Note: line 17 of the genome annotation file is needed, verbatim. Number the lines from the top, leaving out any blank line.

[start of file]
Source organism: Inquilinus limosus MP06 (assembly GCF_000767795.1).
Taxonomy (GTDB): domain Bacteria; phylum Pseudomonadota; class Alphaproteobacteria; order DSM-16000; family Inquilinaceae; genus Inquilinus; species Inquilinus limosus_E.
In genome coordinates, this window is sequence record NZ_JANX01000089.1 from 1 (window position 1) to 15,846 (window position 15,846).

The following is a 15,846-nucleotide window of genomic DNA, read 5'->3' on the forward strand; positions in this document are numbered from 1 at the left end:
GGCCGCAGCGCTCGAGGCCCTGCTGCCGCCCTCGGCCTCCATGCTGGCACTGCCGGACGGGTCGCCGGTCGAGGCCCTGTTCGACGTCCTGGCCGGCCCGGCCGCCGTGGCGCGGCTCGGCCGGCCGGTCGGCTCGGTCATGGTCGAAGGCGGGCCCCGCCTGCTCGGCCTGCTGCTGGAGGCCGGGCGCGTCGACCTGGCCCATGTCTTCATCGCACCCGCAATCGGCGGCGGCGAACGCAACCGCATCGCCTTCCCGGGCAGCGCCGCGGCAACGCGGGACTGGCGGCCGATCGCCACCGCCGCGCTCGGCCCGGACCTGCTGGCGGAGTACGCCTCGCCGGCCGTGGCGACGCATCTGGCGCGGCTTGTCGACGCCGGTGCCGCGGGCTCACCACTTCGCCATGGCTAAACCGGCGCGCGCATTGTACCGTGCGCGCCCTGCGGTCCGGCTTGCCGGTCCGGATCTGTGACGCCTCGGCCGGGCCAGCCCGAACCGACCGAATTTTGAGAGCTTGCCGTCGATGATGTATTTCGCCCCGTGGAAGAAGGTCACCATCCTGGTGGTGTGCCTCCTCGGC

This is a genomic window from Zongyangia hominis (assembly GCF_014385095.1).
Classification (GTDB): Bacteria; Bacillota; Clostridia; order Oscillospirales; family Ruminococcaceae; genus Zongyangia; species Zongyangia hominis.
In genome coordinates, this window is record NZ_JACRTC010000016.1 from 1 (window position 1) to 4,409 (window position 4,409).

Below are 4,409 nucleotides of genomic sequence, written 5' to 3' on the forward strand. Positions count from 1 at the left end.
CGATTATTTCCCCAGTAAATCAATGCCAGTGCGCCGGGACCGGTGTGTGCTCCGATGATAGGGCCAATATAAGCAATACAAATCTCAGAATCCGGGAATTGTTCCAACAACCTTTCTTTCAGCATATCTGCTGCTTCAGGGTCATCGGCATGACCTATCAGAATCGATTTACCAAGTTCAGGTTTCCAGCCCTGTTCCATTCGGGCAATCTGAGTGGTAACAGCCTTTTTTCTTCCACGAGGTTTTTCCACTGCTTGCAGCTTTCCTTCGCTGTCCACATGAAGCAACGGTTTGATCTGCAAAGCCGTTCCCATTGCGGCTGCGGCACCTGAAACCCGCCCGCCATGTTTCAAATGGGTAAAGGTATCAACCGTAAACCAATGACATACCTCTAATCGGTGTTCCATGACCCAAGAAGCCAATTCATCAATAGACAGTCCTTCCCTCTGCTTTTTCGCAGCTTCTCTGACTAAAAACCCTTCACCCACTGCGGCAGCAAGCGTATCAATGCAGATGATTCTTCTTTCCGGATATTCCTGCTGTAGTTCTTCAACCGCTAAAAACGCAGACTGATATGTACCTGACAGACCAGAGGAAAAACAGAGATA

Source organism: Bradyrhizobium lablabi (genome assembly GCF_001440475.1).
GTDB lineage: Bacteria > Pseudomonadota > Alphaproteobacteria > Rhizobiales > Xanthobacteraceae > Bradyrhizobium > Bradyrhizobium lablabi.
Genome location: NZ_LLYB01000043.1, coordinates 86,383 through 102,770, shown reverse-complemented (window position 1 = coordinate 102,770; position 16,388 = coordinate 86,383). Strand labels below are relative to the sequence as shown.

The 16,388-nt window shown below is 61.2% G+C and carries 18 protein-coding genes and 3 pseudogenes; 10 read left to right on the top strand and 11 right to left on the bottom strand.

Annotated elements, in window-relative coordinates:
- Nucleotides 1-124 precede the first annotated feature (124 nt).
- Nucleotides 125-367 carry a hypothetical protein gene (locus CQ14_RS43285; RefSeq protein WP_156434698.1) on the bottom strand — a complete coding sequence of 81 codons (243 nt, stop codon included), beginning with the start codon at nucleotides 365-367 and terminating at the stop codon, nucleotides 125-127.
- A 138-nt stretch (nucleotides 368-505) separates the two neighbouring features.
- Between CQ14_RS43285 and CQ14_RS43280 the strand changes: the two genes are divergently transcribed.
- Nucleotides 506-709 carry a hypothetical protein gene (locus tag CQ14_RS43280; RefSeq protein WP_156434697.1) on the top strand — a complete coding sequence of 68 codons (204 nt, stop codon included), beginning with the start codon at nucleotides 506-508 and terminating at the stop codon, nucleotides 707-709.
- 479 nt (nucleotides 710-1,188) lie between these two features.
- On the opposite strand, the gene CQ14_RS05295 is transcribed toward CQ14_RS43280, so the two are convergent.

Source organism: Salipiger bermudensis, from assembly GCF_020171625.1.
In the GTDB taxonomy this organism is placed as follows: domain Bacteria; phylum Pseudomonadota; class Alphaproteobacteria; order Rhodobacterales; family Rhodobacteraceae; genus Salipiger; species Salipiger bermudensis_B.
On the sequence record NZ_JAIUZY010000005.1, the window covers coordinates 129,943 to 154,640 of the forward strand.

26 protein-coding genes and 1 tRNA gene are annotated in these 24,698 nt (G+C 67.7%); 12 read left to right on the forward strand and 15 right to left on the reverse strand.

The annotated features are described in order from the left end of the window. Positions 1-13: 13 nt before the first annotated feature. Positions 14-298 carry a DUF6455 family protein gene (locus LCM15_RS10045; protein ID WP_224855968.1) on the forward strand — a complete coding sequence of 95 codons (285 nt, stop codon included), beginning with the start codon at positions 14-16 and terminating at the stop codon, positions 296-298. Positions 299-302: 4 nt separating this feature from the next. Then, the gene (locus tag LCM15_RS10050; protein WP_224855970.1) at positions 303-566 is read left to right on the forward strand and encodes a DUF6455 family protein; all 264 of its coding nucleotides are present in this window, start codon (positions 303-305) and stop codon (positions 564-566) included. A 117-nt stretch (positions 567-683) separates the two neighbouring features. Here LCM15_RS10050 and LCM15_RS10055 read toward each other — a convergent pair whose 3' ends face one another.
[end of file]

- Nucleotides 125-367 carry a hypothetical protein gene (locus CQ14_RS43285; RefSeq protein WP_156434698.1) on the bottom strand — a complete coding sequence of 81 codons (243 nt, stop codon included), beginning with the start codon at nucleotides 365-367 and terminating at the stop codon, nucleotides 125-127.